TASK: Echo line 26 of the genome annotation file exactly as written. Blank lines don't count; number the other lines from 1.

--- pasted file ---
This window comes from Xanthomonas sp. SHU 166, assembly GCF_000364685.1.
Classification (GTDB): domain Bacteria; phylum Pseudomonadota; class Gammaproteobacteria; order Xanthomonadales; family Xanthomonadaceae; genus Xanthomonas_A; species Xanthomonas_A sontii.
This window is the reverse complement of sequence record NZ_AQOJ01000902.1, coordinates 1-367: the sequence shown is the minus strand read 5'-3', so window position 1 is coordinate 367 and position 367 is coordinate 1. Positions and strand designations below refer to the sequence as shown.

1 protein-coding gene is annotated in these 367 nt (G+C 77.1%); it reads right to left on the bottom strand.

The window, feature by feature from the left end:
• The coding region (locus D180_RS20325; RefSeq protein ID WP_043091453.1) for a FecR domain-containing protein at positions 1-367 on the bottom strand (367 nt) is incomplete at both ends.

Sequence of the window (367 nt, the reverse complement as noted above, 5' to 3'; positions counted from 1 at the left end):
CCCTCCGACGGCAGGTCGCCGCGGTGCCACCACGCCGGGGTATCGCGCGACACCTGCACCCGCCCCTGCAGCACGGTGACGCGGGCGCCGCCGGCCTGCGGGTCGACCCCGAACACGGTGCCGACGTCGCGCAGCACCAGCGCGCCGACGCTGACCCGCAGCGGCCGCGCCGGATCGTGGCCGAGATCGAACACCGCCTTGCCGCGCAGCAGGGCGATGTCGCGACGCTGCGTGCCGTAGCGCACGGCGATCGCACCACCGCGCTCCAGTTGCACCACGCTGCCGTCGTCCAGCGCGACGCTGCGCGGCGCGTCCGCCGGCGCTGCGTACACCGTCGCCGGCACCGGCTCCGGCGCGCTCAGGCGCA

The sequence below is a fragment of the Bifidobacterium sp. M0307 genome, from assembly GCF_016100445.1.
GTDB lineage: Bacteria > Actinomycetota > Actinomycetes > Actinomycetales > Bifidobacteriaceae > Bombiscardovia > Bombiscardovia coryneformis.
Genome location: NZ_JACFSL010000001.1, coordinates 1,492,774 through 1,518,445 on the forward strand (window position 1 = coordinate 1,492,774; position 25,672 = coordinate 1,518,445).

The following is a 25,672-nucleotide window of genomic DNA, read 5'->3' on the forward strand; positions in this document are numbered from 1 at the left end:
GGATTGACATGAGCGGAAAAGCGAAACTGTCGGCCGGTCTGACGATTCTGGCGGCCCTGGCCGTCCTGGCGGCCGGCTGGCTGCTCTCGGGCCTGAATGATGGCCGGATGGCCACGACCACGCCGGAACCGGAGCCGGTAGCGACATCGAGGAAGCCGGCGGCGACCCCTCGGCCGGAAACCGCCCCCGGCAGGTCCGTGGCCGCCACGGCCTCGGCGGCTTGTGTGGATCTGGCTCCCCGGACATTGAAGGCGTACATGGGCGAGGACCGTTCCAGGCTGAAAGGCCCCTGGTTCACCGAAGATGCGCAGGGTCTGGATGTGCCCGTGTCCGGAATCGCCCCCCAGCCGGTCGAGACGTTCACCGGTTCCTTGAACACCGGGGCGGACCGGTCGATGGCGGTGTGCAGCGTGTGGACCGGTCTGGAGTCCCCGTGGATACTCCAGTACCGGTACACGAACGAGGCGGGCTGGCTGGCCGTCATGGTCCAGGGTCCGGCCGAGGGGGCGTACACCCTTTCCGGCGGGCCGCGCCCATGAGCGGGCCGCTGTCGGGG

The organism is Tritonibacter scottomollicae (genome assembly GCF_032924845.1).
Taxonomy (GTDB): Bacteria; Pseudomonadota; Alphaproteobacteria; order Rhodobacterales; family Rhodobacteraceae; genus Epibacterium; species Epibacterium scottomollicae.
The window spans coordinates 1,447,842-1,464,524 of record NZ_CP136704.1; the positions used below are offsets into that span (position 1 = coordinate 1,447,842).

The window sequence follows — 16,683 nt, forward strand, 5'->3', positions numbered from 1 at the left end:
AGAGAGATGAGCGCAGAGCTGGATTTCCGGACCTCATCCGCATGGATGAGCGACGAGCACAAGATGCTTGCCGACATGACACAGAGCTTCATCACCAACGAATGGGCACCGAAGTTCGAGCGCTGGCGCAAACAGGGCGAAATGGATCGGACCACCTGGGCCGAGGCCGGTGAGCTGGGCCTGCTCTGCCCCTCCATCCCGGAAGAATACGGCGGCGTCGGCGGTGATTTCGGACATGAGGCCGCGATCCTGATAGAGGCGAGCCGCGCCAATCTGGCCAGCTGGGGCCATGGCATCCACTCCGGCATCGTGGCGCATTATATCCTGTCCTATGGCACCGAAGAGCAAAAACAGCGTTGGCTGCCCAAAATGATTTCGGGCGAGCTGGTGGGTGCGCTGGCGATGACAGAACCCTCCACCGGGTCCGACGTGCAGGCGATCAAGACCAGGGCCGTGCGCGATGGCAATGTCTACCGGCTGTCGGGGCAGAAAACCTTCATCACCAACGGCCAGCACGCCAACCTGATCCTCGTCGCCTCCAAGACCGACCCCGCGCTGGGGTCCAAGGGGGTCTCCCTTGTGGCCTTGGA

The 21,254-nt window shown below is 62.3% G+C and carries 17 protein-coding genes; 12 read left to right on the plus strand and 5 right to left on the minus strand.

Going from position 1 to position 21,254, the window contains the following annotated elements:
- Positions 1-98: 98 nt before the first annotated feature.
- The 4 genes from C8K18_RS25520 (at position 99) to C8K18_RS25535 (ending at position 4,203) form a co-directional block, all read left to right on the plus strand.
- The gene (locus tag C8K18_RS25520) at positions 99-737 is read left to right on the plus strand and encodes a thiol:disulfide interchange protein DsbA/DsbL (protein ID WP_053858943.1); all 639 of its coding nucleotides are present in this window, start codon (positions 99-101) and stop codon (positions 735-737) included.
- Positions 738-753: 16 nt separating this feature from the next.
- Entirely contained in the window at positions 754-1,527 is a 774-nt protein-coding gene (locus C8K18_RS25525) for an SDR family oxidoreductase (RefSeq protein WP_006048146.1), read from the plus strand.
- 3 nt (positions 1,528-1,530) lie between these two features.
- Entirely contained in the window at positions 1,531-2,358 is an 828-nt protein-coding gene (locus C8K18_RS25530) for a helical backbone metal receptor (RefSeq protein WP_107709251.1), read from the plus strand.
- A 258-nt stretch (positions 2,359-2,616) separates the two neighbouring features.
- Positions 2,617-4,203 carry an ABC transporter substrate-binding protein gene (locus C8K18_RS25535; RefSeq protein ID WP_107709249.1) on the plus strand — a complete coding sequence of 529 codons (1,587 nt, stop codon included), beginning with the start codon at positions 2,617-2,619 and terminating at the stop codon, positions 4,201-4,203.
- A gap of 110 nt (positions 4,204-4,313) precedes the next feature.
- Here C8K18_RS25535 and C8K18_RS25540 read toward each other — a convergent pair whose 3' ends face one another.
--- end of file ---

- 3 nt (positions 1,528-1,530) lie between these two features.